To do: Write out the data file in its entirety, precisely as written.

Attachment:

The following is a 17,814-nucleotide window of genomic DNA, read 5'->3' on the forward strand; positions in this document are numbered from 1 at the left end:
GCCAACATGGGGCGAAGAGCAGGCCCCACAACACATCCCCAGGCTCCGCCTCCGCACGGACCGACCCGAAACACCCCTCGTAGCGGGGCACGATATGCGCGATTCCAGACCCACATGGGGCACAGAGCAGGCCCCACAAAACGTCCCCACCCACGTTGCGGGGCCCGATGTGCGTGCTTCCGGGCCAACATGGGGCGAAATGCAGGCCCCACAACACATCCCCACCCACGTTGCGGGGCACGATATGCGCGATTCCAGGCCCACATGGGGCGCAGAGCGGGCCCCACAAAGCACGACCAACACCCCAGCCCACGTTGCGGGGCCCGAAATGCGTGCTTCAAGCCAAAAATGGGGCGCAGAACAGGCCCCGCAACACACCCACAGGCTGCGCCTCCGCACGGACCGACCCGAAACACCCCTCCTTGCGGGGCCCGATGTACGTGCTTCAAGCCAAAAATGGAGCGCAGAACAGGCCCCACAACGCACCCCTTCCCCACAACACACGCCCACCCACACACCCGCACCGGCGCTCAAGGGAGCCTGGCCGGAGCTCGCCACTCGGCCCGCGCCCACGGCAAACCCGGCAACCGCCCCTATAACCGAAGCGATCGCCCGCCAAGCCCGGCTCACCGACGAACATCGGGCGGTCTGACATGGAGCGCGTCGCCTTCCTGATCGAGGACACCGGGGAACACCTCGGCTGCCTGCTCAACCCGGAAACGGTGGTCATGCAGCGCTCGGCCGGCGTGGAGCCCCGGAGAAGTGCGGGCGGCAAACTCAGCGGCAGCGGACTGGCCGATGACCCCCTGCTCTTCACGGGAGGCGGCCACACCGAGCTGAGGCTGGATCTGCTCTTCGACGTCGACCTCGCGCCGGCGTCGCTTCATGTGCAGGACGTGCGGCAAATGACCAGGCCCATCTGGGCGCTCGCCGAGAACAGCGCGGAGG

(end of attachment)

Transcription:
The following is a 17,814-nucleotide window of genomic DNA, read 5'->3' on the forward strand; positions in this document are numbered from 1 at the left end:
GCCAACATGGGGCGAAGAGCAGGCCCCACAACACATCCCCAGGCTCCGCCTCCGCACGGACCGACCCGAAACACCCCTCGTAGCGGGGCACGATATGCGCGATTCCAGACCCACATGGGGCACAGAGCAGGCCCCACAAAACGTCCCCACCCACGTTGCGGGGCCCGATGTGCGTGCTTCCGGGCCAACATGGGGCGAAATGCAGGCCCCACAACACATCCCCACCCACGTTGCGGGGCACGATATGCGCGATTCCAGGCCCACATGGGGCGCAGAGCGGGCCCCACAAAGCACGACCAACACCCCAGCCCACGTTGCGGGGCCCGAAATGCGTGCTTCAAGCCAAAAATGGGGCGCAGAACAGGCCCCGCAACACACCCACAGGCTGCGCCTCCGCACGGACCGACCCGAAACACCCCTCCTTGCGGGGCCCGATGTACGTGCTTCAAGCCAAAAATGGAGCGCAGAACAGGCCCCACAACGCACCCCTTCCCCACAACACACGCCCACCCACACACCCGCACCGGCGCTCAAGGGAGCCTGGCCGGAGCTCGCCACTCGGCCCGCGCCCACGGCAAACCCGGCAACCGCCCCTATAACCGAAGCGATCGCCCGCCAAGCCCGGCTCACCGACGAACATCGGGCGGTCTGACATGGAGCGCGTCGCCTTCCTGATCGAGGACACCGGGGAACACCTCGGCTGCCTGCTCAACCCGGAAACGGTGGTCATGCAGCGCTCGGCCGGCGTGGAGCCCCGGAGAAGTGCGGGCGGCAAACTCAGCGGCAGCGGACTGGCCGATGACCCCCTGCTCTTCACGGGAGGCGGCCACACCGAGCTGAGGCTGGATCTGCTCTTCGACGTCGACCTCGCGCCGGCGTCGCTTCATGTGCAGGACGTGCGGCAAATGACCAGGCCCATCTGGGCGCTCGCCGAGAACAGCGCGGAGG